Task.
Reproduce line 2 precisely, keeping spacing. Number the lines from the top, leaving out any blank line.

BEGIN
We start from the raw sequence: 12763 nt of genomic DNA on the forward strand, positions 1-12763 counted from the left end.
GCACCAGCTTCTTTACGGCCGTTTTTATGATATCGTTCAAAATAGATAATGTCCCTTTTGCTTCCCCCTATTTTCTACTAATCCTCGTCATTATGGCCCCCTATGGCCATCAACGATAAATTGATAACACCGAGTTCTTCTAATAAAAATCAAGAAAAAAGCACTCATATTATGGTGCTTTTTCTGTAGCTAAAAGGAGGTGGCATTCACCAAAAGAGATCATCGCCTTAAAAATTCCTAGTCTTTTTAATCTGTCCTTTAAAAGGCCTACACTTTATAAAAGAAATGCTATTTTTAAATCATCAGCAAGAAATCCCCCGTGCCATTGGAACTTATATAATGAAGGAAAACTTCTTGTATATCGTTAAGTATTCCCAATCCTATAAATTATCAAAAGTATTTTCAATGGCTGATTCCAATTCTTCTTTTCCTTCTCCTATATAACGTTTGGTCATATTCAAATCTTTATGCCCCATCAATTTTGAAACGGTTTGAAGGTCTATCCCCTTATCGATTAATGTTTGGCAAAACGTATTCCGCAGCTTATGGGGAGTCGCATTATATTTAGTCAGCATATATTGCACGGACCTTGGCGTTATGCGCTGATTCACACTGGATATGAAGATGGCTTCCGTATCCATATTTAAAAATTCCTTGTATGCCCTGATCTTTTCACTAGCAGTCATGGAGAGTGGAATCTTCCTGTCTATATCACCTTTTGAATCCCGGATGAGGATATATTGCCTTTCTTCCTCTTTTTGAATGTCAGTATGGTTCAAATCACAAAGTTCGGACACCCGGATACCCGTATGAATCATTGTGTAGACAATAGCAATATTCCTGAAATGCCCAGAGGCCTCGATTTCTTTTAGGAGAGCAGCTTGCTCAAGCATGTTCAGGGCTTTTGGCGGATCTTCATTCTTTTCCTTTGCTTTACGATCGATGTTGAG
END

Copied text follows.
GCACCAGCTTCTTTACGGCCGTTTTTATGATATCGTTCAAAATAGATAATGTCCCTTTTGCTTCCCCCTATTTTCTACTAATCCTCGTCATTATGGCCCCCTATGGCCATCAACGATAAATTGATAACACCGAGTTCTTCTAATAAAAATCAAGAAAAAAGCACTCATATTATGGTGCTTTTTCTGTAGCTAAAAGGAGGTGGCATTCACCAAAAGAGATCATCGCCTTAAAAATTCCTAGTCTTTTTAATCTGTCCTTTAAAAGGCCTACACTTTATAAAAGAAATGCTATTTTTAAATCATCAGCAAGAAATCCCCCGTGCCATTGGAACTTATATAATGAAGGAAAACTTCTTGTATATCGTTAAGTATTCCCAATCCTATAAATTATCAAAAGTATTTTCAATGGCTGATTCCAATTCTTCTTTTCCTTCTCCTATATAACGTTTGGTCATATTCAAATCTTTATGCCCCATCAATTTTGAAACGGTTTGAAGGTCTATCCCCTTATCGATTAATGTTTGGCAAAACGTATTCCGCAGCTTATGGGGAGTCGCATTATATTTAGTCAGCATATATTGCACGGACCTTGGCGTTATGCGCTGATTCACACTGGATATGAAGATGGCTTCCGTATCCATATTTAAAAATTCCTTGTATGCCCTGATCTTTTCACTAGCAGTCATGGAGAGTGGAATCTTCCTGTCTATATCACCTTTTGAATCCCGGATGAGGATATATTGCCTTTCTTCCTCTTTTTGAATGTCAGTATGGTTCAAATCACAAAGTTCGGACACCCGGATACCCGTATGAATCATTGTGTAGACAATAGCAATATTCCTGAAATGCCCAGAGGCCTCGATTTCTTTTAGGAGAGCAGCTTGCTCAAGCATGTTCAGGGCTTTTGGCGGATCTTCATTCTTTTCCTTTGCTTTACGATCGATGTTGAG